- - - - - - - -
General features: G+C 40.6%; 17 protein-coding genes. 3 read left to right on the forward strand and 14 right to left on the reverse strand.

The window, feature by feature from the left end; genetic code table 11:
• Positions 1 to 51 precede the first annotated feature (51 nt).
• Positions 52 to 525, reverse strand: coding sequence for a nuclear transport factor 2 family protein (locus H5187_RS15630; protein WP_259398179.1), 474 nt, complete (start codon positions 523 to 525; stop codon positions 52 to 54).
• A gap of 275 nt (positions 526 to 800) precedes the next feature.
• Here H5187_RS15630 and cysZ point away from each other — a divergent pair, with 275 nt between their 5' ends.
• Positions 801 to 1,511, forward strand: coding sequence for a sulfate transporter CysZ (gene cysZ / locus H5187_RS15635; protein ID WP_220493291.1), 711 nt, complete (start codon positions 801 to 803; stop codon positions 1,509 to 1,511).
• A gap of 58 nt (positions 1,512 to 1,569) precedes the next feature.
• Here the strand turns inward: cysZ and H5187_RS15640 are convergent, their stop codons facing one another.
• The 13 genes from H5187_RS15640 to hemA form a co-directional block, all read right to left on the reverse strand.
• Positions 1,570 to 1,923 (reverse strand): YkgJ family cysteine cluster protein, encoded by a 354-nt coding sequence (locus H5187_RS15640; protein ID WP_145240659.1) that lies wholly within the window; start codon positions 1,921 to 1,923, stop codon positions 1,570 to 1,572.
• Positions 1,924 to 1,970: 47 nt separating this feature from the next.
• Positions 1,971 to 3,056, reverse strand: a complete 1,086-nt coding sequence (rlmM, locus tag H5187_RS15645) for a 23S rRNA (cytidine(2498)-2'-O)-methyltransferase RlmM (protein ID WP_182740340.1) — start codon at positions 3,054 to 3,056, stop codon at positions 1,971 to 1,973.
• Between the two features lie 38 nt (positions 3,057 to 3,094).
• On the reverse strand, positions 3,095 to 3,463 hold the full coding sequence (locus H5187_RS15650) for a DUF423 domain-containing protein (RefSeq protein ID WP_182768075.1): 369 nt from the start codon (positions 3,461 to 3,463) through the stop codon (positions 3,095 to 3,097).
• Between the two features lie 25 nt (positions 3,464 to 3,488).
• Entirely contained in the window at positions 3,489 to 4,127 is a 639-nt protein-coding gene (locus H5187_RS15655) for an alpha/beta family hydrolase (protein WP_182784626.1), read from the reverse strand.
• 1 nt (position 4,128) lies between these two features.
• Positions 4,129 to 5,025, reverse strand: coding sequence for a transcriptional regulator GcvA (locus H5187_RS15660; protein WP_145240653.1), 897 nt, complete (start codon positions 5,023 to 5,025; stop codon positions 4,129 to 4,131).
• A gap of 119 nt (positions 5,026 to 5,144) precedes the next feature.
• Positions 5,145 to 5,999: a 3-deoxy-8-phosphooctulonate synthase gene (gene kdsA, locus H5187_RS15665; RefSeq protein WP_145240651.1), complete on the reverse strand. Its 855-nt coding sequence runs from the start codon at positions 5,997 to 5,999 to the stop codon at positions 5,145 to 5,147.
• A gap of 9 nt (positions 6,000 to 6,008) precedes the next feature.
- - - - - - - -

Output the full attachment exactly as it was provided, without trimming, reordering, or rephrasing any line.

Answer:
General features: G+C 40.6%; 17 protein-coding genes. 3 read left to right on the forward strand and 14 right to left on the reverse strand.

The window, feature by feature from the left end; genetic code table 11:
• Positions 1 to 51 precede the first annotated feature (51 nt).
• Positions 52 to 525, reverse strand: coding sequence for a nuclear transport factor 2 family protein (locus H5187_RS15630; protein WP_259398179.1), 474 nt, complete (start codon positions 523 to 525; stop codon positions 52 to 54).
• A gap of 275 nt (positions 526 to 800) precedes the next feature.
• Here H5187_RS15630 and cysZ point away from each other — a divergent pair, with 275 nt between their 5' ends.
• Positions 801 to 1,511, forward strand: coding sequence for a sulfate transporter CysZ (gene cysZ / locus H5187_RS15635; protein ID WP_220493291.1), 711 nt, complete (start codon positions 801 to 803; stop codon positions 1,509 to 1,511).
• A gap of 58 nt (positions 1,512 to 1,569) precedes the next feature.
• Here the strand turns inward: cysZ and H5187_RS15640 are convergent, their stop codons facing one another.
• The 13 genes from H5187_RS15640 to hemA form a co-directional block, all read right to left on the reverse strand.
• Positions 1,570 to 1,923 (reverse strand): YkgJ family cysteine cluster protein, encoded by a 354-nt coding sequence (locus H5187_RS15640; protein ID WP_145240659.1) that lies wholly within the window; start codon positions 1,921 to 1,923, stop codon positions 1,570 to 1,572.
• Positions 1,924 to 1,970: 47 nt separating this feature from the next.
• Positions 1,971 to 3,056, reverse strand: a complete 1,086-nt coding sequence (rlmM, locus tag H5187_RS15645) for a 23S rRNA (cytidine(2498)-2'-O)-methyltransferase RlmM (protein ID WP_182740340.1) — start codon at positions 3,054 to 3,056, stop codon at positions 1,971 to 1,973.
• Between the two features lie 38 nt (positions 3,057 to 3,094).
• On the reverse strand, positions 3,095 to 3,463 hold the full coding sequence (locus H5187_RS15650) for a DUF423 domain-containing protein (RefSeq protein ID WP_182768075.1): 369 nt from the start codon (positions 3,461 to 3,463) through the stop codon (positions 3,095 to 3,097).
• Between the two features lie 25 nt (positions 3,464 to 3,488).
• Entirely contained in the window at positions 3,489 to 4,127 is a 639-nt protein-coding gene (locus H5187_RS15655) for an alpha/beta family hydrolase (protein WP_182784626.1), read from the reverse strand.
• 1 nt (position 4,128) lies between these two features.
• Positions 4,129 to 5,025, reverse strand: coding sequence for a transcriptional regulator GcvA (locus H5187_RS15660; protein WP_145240653.1), 897 nt, complete (start codon positions 5,023 to 5,025; stop codon positions 4,129 to 4,131).
• A gap of 119 nt (positions 5,026 to 5,144) precedes the next feature.
• Positions 5,145 to 5,999: a 3-deoxy-8-phosphooctulonate synthase gene (gene kdsA, locus H5187_RS15665; RefSeq protein WP_145240651.1), complete on the reverse strand. Its 855-nt coding sequence runs from the start codon at positions 5,997 to 5,999 to the stop codon at positions 5,145 to 5,147.
• A gap of 9 nt (positions 6,000 to 6,008) precedes the next feature.